- Did you ask for their advice?
If you didn’t, then you can politely shut them down. You can deter unwanted baby advice by stating what you’re doing for your newborn and reinforce that you just want support rather than opinions.
- Be selective in who you ask baby questions
If you did ask for advice, however, and don’t like their reply then you can’t blame them for answering. Think wisely about who you ask certain baby questions. For example, if it’s breastfeeding advice, then your close friend who breastfed would be a better option than your sister who bottle-fed.
- Trust your mom intuition
Follow your gut and run any advice you’re unsure of by your healthcare provider (HCP). This could be particularly helpful if you feel a family member’s advice is old-fashioned or outdated. Use your HCP’s recommendation to close down any unwanted opinions. Say “Well, actually, I’ve checked that with my doctor and they’ve advised against doing that.”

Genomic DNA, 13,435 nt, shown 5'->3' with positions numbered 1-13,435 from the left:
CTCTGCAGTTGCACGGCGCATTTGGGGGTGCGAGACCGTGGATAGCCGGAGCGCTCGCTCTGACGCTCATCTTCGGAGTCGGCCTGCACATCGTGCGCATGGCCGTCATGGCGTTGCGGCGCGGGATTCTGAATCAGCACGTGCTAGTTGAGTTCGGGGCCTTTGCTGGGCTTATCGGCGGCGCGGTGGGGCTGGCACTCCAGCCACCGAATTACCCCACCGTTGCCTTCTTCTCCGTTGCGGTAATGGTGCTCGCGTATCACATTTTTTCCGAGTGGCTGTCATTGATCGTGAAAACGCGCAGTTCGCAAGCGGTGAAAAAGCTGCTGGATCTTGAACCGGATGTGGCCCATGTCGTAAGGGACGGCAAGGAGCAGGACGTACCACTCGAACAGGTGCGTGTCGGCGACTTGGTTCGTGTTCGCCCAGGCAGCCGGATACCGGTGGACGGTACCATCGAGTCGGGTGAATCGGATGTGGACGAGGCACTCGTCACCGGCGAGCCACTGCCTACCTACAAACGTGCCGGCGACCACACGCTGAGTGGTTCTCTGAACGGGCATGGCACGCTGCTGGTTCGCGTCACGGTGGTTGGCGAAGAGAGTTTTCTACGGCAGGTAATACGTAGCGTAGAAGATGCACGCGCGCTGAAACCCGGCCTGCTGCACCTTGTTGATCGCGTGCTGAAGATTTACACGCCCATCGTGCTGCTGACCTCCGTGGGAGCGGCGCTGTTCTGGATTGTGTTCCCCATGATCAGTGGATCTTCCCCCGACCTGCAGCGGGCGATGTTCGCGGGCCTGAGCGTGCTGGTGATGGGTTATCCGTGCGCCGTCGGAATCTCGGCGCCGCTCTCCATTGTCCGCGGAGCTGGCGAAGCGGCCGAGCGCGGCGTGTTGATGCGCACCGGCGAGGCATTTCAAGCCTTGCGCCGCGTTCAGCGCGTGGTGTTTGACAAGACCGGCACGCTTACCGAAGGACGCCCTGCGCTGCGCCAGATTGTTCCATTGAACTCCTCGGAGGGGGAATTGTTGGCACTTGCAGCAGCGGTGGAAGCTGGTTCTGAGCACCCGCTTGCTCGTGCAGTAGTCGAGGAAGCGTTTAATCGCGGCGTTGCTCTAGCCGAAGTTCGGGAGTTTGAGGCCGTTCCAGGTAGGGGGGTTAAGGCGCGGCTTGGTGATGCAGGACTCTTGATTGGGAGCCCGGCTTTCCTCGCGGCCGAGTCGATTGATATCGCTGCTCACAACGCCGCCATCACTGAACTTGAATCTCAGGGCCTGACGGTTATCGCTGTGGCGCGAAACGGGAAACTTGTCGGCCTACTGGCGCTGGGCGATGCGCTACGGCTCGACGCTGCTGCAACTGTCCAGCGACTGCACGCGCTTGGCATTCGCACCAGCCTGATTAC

- Are you misinterpreting their baby advice?
This is particularly true if you’re communicating via text message, over online forums or via social media posts. With a lack of body language, inflection and intonation, things can easily get lost in translation—you could attribute one meaning to an opinion when it was meant as something else. If you’re not sure, ask for clarification on what they meant. If in any doubt, leave the conversation alone and confirm it with a face-to-face chat.
- Is it a classic case of mom shaming?
Sometimes things aren’t lost in translation—shaming mothers is rife online and to be on the receiving end can be very upsetting. Whether the vicious-tongued keyboard warrior is feeling inadequate in their own parenting decisions, experiencing jealousy, anger, or frustration, it’s nasty and unnecessary. If you do experience mom shaming online, don’t respond. Delete your post to prevent anyone adding to the conversation and try not to read any more comments. As hard as it is, keep these comments in perspective. They’re the ones with the issue, not you.
- Are you judging other parents?
Finally, take a step back and ask yourself if you are being judgmental? If so, it’s time to stop judging other moms or dads. We’re all trying to do our best and we will all be caring for our babies slightly differently. It’s much healthier to support other parents, whether that’s family, friends or new mom group members.